Socceroos coach Graham Arnold has opened up on the team’s preparation for the looming World Cup in Qatar, revealing one major advantage the Australians boast over many more-fancied rivals from around the world – and boldly declaring their ‘group of death’ is actually a ‘group of dreams’.
After being informed by the Australian government that the Socceroos would be unable to play most of their qualification games on home soil, Arnold immediately planned to take matches to Qatar.
In an exclusive interview with Fox Sports News, Arnold said: “straightaway in my brain, for whatever reason, that (thought) was: ‘we’ve got to play our games in Qatar’, where time difference is only two hours for most of the boys who play in Europe, travel’s only six hours. Let’s experience what we’re going to experience at the World Cup further down the track.”
Watch the first part of Arnold’s exclusive interview on the Road to Qatar in the video player below.
PART ONE: ‘I’ve had enough’: Socceroos boss was inches from giving up on brutal World Cup journey
The experience will stand the Socceroos in good stead come the finals proper, Arnold believes.
“You know, these airconditioned stadiums are incredible, they are different – because the aircon that blows across the field moistens the pitch, because of the heat and the cold, and it moistens the grass. It’s like playing on ceramic tiles, the ball moves so quickly!
“And if you look back, now that I say that, if people look back at the Peruvian (WC playoff) game, they would see how many times Peru passed the ball out. Or their first touch went further than what normally would go. Or every time they tried to play the ball in behind our defence, the ball went straight through to Maty Ryan. So there is definite benefits and experiences there that we’ve had that will be, I believe, a great advantage for us when we get there.”
A number of Socceroos have made major transfer moves in a bid for more playing time ahead of the World Cup, with Mat Ryan leaving Spain’s top flight for Denmark and Martin Boyle returning to Hibernian in Scotland, where he scored a late winner on his second debut for the club.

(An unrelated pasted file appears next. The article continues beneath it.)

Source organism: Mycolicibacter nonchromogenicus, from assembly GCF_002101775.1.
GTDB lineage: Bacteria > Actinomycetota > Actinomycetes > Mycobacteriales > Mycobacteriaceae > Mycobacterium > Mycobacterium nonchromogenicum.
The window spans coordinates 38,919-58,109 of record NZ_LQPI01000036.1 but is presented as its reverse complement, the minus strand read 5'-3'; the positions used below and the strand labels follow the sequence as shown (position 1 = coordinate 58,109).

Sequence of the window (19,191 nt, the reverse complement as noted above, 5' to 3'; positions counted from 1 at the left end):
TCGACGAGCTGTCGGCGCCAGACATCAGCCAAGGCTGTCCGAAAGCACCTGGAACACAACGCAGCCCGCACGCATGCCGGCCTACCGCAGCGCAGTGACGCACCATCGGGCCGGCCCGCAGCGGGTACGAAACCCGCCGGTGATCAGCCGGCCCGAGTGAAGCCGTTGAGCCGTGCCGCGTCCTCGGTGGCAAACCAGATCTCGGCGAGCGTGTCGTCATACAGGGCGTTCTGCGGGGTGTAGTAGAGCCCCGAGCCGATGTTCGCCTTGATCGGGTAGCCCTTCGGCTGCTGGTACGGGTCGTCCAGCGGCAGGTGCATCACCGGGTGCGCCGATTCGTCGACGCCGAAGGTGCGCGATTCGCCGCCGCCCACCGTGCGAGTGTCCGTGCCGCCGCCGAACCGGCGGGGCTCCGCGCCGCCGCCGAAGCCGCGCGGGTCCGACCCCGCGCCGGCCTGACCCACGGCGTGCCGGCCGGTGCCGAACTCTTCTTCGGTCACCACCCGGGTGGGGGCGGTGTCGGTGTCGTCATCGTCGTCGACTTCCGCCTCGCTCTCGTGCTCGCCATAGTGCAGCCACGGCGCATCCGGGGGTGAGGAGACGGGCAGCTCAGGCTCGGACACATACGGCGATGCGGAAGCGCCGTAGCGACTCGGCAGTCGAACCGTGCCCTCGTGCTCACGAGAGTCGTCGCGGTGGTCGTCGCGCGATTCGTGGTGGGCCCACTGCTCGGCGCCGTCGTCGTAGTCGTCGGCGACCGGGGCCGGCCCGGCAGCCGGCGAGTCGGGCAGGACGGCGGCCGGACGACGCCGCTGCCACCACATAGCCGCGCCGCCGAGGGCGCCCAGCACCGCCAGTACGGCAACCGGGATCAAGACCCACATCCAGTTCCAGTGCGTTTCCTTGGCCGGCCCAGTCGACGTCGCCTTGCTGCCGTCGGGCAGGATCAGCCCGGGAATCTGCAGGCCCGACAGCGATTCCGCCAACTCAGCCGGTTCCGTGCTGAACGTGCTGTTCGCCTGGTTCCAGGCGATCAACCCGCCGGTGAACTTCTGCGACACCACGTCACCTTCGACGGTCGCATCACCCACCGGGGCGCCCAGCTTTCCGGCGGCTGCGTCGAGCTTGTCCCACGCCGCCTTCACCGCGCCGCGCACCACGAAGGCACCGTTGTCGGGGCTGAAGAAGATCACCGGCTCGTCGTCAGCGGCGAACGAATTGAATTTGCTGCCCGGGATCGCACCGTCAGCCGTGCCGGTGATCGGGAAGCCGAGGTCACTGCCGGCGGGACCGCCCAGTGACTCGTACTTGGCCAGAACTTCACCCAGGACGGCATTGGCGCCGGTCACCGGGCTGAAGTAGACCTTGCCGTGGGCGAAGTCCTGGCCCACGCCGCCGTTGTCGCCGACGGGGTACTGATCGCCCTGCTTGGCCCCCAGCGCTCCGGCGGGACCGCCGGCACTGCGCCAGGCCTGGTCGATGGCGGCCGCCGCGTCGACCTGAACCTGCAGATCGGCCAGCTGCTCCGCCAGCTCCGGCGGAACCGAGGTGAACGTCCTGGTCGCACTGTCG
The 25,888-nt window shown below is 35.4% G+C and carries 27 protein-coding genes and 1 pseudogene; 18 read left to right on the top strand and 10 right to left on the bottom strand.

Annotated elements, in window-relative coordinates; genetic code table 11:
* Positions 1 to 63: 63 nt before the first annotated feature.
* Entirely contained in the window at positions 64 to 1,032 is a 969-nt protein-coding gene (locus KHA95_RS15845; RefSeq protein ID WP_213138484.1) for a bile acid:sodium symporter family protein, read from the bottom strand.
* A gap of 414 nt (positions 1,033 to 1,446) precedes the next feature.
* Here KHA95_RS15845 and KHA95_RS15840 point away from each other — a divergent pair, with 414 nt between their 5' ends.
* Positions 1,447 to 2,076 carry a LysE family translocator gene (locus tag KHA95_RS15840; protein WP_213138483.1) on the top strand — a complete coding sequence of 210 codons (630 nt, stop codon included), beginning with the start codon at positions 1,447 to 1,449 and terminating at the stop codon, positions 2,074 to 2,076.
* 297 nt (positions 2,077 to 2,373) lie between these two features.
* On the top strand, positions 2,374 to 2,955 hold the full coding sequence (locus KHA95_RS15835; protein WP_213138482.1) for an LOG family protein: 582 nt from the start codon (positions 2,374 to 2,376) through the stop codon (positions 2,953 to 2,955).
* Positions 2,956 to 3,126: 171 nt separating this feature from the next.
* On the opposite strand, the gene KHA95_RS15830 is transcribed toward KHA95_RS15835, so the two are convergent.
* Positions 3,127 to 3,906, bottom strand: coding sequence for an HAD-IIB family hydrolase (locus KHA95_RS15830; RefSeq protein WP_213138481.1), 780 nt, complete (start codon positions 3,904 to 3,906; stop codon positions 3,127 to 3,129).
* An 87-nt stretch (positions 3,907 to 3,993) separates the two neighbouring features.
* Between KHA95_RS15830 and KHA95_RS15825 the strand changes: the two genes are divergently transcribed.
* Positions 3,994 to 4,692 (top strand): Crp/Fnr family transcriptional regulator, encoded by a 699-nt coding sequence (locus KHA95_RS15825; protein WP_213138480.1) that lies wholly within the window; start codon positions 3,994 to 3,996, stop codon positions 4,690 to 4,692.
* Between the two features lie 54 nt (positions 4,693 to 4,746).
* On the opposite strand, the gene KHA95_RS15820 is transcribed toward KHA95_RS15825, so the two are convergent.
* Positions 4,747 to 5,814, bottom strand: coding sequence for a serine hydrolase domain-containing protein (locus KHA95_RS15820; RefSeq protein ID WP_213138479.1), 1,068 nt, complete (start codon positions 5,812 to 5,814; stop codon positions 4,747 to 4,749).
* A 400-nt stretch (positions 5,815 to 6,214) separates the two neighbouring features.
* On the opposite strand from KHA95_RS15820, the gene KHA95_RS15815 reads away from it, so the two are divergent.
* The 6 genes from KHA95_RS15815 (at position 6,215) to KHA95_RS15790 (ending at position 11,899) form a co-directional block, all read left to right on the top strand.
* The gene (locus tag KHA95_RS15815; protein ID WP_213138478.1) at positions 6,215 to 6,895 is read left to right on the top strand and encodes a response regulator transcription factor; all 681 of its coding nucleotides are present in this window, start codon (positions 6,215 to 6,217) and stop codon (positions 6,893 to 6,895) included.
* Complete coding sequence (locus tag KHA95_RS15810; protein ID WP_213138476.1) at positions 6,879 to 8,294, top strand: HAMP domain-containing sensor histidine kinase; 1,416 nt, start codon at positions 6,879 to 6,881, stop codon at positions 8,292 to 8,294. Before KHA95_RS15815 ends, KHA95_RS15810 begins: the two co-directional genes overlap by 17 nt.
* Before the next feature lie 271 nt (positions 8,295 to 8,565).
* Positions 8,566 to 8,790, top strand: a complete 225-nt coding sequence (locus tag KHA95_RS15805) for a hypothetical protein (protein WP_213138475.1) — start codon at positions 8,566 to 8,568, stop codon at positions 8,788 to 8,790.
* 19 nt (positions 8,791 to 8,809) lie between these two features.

“They’ve all made good decisions, a number of them,” Arnold said. “Maty Ryan, for example, has left his club Real Sociedad to go across to Denmark where he’s going to play 24 games before we get to the World Cup, where last year he only played five games a whole season. Martin Boyle’s gone back to Scotland, back to Hibs, and you know, so all these boys are getting match minutes which are crucially important.”
But he left the door wide open for players to break into the Socceroos squad to travel to Qatar.
“It’s not about signing contracts with the national team. It’s about performance and form. And you know, the message I drove straight after the Peru game to the players was no one signed a contract. No one’s got any guarantees, you have to get back to your clubs.
“There’s one thing that I can’t control, and that’s the physical aspect of every player because they’re at their clubs. You’ve got to get back to your club, you’ve got to work extremely hard. You’ve got to be the fittest you’ve ever been because these games are every three days, you know, so you have to be the fittest you’ve ever been to recover. And you’ve got to be in the form in your life.”
Much was made of midfield maestro Tom Rogic’s decision to withdraw from the crucial World Cup playoff against Peru for personal reasons.
Arnold said: “It was something that happened very quickly. But look, Tommy’s you know, he’s a very private person. And we had the conversation of him pulling out for personal issues. I don’t need to know what they are. He didn’t want to delve in that which is his right and priority
“But he’s like every other player, you know, he has to play. It’s not like he’s signed something to say that he’s coming. He’s got to play – and he’s got to get a club and he’s got to be performing well, and so we’re just waiting to see where that lands.”
Arnold revealed he hasn’t heard from the player, who remains without a club since leaving Celtic in June.
“No. And I haven’t tried to reach out for the last couple of months. At the initial time when he pulled out I had a concern, because it was for personal reasons – and you know, again, Tommy has the right whether to say yes or no or tell me what they are, and he didn’t want to delve in that, which is – everyone has those rights.
“Initially, I was concerned about him, but I have seen photos of him out and about and he looks healthy, looks well. And, as I said, he’s the type of person that likes to be left alone, and I’ve left him alone.”
For now, Arnie’s attention is firmly focused on what is to come in Qatar – and a rematch against 2018 World Cup group stage rivals France and Denmark.
Those two teams faced off in June in Europe’s Nations League competition, and will meet again in September before the World Cup begins in November.
Arnold said that offers the Socceroos valuable scouting opportunities ahead of the World Cup, where Australia will also face Tunisia in the group round.
“Rene Meulensteen, my assistant coach is going to stay in Europe. He’s gonna go and scout and watch those games, and we’re getting all the information we can on Tunisia. Thankfully, we can see them play the first game (at the World Cup) and again, another benefit for us as coaches is that in Qatar, because the stadiums are so close together, we can actually go and watch teams play before we play them.
“You know, people call it a group of death. When you get to World Cup, every group is tough. But for me, it’s a group of dreams. It’s a dream to be able to play against the French who just won the World Cup in 2018. You know, the team that’s always backed up to try and defend their titles always have never done it and suffered.”